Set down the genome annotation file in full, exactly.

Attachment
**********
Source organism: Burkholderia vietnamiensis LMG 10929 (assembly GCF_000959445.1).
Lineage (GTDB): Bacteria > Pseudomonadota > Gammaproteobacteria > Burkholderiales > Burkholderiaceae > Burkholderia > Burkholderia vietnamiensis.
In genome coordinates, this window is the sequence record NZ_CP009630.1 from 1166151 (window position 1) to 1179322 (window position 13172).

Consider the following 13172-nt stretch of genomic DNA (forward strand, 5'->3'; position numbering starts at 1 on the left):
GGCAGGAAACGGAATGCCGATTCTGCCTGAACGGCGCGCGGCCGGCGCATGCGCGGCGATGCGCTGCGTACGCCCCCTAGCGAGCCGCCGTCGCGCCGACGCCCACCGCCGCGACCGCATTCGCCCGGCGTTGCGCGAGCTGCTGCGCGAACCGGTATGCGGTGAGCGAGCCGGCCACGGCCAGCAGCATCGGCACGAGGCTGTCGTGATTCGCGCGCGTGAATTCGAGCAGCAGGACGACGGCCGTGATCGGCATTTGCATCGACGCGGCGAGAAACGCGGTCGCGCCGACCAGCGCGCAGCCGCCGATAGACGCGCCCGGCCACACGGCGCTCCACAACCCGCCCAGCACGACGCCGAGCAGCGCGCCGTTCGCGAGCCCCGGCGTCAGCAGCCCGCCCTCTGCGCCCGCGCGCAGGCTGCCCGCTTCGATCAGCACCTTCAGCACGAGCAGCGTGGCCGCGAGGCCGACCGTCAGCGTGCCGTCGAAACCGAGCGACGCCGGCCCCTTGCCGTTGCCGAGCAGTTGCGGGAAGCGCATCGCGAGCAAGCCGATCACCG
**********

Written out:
Source organism: Burkholderia vietnamiensis LMG 10929 (assembly GCF_000959445.1).
Lineage (GTDB): Bacteria > Pseudomonadota > Gammaproteobacteria > Burkholderiales > Burkholderiaceae > Burkholderia > Burkholderia vietnamiensis.
In genome coordinates, this window is the sequence record NZ_CP009630.1 from 1166151 (window position 1) to 1179322 (window position 13172).

Consider the following 13172-nt stretch of genomic DNA (forward strand, 5'->3'; position numbering starts at 1 on the left):
GGCAGGAAACGGAATGCCGATTCTGCCTGAACGGCGCGCGGCCGGCGCATGCGCGGCGATGCGCTGCGTACGCCCCCTAGCGAGCCGCCGTCGCGCCGACGCCCACCGCCGCGACCGCATTCGCCCGGCGTTGCGCGAGCTGCTGCGCGAACCGGTATGCGGTGAGCGAGCCGGCCACGGCCAGCAGCATCGGCACGAGGCTGTCGTGATTCGCGCGCGTGAATTCGAGCAGCAGGACGACGGCCGTGATCGGCATTTGCATCGACGCGGCGAGAAACGCGGTCGCGCCGACCAGCGCGCAGCCGCCGATAGACGCGCCCGGCCACACGGCGCTCCACAACCCGCCCAGCACGACGCCGAGCAGCGCGCCGTTCGCGAGCCCCGGCGTCAGCAGCCCGCCCTCTGCGCCCGCGCGCAGGCTGCCCGCTTCGATCAGCACCTTCAGCACGAGCAGCGTGGCCGCGAGGCCGACCGTCAGCGTGCCGTCGAAACCGAGCGACGCCGGCCCCTTGCCGTTGCCGAGCAGTTGCGGGAAGCGCATCGCGAGCAAGCCGATCACCG